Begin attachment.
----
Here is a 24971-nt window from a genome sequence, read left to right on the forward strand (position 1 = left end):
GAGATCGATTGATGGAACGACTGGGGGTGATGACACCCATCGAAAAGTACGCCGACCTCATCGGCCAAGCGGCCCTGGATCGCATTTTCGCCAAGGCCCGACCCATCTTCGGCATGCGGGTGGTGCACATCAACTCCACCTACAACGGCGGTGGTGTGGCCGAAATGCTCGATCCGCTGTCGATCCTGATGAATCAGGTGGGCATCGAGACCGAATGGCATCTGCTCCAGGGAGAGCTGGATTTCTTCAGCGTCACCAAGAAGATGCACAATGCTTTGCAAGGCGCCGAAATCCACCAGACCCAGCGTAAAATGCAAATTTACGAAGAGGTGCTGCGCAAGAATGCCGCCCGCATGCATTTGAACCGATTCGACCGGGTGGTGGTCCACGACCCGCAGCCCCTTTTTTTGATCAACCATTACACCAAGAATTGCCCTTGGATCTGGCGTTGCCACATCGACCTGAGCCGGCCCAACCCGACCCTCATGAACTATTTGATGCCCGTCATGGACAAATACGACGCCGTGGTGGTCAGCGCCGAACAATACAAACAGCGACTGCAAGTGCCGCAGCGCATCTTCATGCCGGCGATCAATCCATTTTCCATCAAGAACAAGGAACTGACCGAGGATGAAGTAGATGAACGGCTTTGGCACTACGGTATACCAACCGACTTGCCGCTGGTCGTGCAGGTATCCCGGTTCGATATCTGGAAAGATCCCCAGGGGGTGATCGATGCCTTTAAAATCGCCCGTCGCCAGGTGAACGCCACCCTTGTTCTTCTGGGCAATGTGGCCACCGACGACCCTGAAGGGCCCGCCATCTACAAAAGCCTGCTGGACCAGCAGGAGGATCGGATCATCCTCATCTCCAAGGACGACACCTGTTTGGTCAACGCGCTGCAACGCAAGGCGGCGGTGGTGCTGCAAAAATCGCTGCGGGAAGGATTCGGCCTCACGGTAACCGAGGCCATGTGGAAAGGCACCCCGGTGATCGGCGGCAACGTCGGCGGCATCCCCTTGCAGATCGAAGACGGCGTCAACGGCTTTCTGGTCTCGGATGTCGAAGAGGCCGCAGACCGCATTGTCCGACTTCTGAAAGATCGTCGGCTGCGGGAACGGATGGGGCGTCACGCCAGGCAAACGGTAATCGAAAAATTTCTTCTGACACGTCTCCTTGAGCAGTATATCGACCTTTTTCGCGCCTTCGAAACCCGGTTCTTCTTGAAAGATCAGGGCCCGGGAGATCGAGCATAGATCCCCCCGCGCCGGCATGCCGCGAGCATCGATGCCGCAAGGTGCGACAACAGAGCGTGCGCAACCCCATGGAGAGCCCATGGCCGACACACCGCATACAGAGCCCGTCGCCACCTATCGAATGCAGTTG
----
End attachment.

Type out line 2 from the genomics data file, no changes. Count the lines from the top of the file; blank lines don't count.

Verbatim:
GAGATCGATTGATGGAACGACTGGGGGTGATGACACCCATCGAAAAGTACGCCGACCTCATCGGCCAAGCGGCCCTGGATCGCATTTTCGCCAAGGCCCGACCCATCTTCGGCATGCGGGTGGTGCACATCAACTCCACCTACAACGGCGGTGGTGTGGCCGAAATGCTCGATCCGCTGTCGATCCTGATGAATCAGGTGGGCATCGAGACCGAATGGCATCTGCTCCAGGGAGAGCTGGATTTCTTCAGCGTCACCAAGAAGATGCACAATGCTTTGCAAGGCGCCGAAATCCACCAGACCCAGCGTAAAATGCAAATTTACGAAGAGGTGCTGCGCAAGAATGCCGCCCGCATGCATTTGAACCGATTCGACCGGGTGGTGGTCCACGACCCGCAGCCCCTTTTTTTGATCAACCATTACACCAAGAATTGCCCTTGGATCTGGCGTTGCCACATCGACCTGAGCCGGCCCAACCCGACCCTCATGAACTATTTGATGCCCGTCATGGACAAATACGACGCCGTGGTGGTCAGCGCCGAACAATACAAACAGCGACTGCAAGTGCCGCAGCGCATCTTCATGCCGGCGATCAATCCATTTTCCATCAAGAACAAGGAACTGACCGAGGATGAAGTAGATGAACGGCTTTGGCACTACGGTATACCAACCGACTTGCCGCTGGTCGTGCAGGTATCCCGGTTCGATATCTGGAAAGATCCCCAGGGGGTGATCGATGCCTTTAAAATCGCCCGTCGCCAGGTGAACGCCACCCTTGTTCTTCTGGGCAATGTGGCCACCGACGACCCTGAAGGGCCCGCCATCTACAAAAGCCTGCTGGACCAGCAGGAGGATCGGATCATCCTCATCTCCAAGGACGACACCTGTTTGGTCAACGCGCTGCAACGCAAGGCGGCGGTGGTGCTGCAAAAATCGCTGCGGGAAGGATTCGGCCTCACGGTAACCGAGGCCATGTGGAAAGGCACCCCGGTGATCGGCGGCAACGTCGGCGGCATCCCCTTGCAGATCGAAGACGGCGTCAACGGCTTTCTGGTCTCGGATGTCGAAGAGGCCGCAGACCGCATTGTCCGACTTCTGAAAGATCGTCGGCTGCGGGAACGGATGGGGCGTCACGCCAGGCAAACGGTAATCGAAAAATTTCTTCTGACACGTCTCCTTGAGCAGTATATCGACCTTTTTCGCGCCTTCGAAACCCGGTTCTTCTTGAAAGATCAGGGCCCGGGAGATCGAGCATAGATCCCCCCGCGCCGGCATGCCGCGAGCATCGATGCCGCAAGGTGCGACAACAGAGCGTGCGCAACCCCATGGAGAGCCCATGGCCGACACACCGCATACAGAGCCCGTCGCCACCTATCGAATGCAGTTG